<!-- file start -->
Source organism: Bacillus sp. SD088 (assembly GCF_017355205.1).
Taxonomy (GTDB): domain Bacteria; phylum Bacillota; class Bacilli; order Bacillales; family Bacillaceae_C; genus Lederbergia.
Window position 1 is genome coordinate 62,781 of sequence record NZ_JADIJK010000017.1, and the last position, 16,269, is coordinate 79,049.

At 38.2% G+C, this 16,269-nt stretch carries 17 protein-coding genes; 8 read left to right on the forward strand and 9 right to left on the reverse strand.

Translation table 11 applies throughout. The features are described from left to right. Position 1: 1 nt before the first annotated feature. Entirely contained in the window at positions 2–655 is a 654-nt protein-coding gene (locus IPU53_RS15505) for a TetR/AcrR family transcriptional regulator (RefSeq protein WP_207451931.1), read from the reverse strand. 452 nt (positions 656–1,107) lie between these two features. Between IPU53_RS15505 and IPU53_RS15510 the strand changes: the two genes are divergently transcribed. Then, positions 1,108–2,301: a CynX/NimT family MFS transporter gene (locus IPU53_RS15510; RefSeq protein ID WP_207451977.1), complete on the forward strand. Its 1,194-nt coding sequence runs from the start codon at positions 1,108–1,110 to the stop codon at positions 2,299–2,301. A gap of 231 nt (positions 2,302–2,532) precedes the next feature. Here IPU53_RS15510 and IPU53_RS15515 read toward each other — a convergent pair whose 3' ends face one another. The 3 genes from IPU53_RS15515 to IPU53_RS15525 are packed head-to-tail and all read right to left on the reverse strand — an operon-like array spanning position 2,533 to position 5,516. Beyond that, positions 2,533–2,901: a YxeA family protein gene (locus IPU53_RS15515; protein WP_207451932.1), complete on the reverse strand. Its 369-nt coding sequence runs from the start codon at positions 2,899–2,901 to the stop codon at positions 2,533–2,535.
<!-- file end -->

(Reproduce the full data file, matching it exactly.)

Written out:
Source organism: Bacillus sp. SD088 (assembly GCF_017355205.1).
Taxonomy (GTDB): domain Bacteria; phylum Bacillota; class Bacilli; order Bacillales; family Bacillaceae_C; genus Lederbergia.
Window position 1 is genome coordinate 62,781 of sequence record NZ_JADIJK010000017.1, and the last position, 16,269, is coordinate 79,049.

At 38.2% G+C, this 16,269-nt stretch carries 17 protein-coding genes; 8 read left to right on the forward strand and 9 right to left on the reverse strand.

Translation table 11 applies throughout. The features are described from left to right. Position 1: 1 nt before the first annotated feature. Entirely contained in the window at positions 2–655 is a 654-nt protein-coding gene (locus IPU53_RS15505) for a TetR/AcrR family transcriptional regulator (RefSeq protein WP_207451931.1), read from the reverse strand. 452 nt (positions 656–1,107) lie between these two features. Between IPU53_RS15505 and IPU53_RS15510 the strand changes: the two genes are divergently transcribed. Then, positions 1,108–2,301: a CynX/NimT family MFS transporter gene (locus IPU53_RS15510; RefSeq protein ID WP_207451977.1), complete on the forward strand. Its 1,194-nt coding sequence runs from the start codon at positions 1,108–1,110 to the stop codon at positions 2,299–2,301. A gap of 231 nt (positions 2,302–2,532) precedes the next feature. Here IPU53_RS15510 and IPU53_RS15515 read toward each other — a convergent pair whose 3' ends face one another. The 3 genes from IPU53_RS15515 to IPU53_RS15525 are packed head-to-tail and all read right to left on the reverse strand — an operon-like array spanning position 2,533 to position 5,516. Beyond that, positions 2,533–2,901: a YxeA family protein gene (locus IPU53_RS15515; protein WP_207451932.1), complete on the reverse strand. Its 369-nt coding sequence runs from the start codon at positions 2,899–2,901 to the stop codon at positions 2,533–2,535.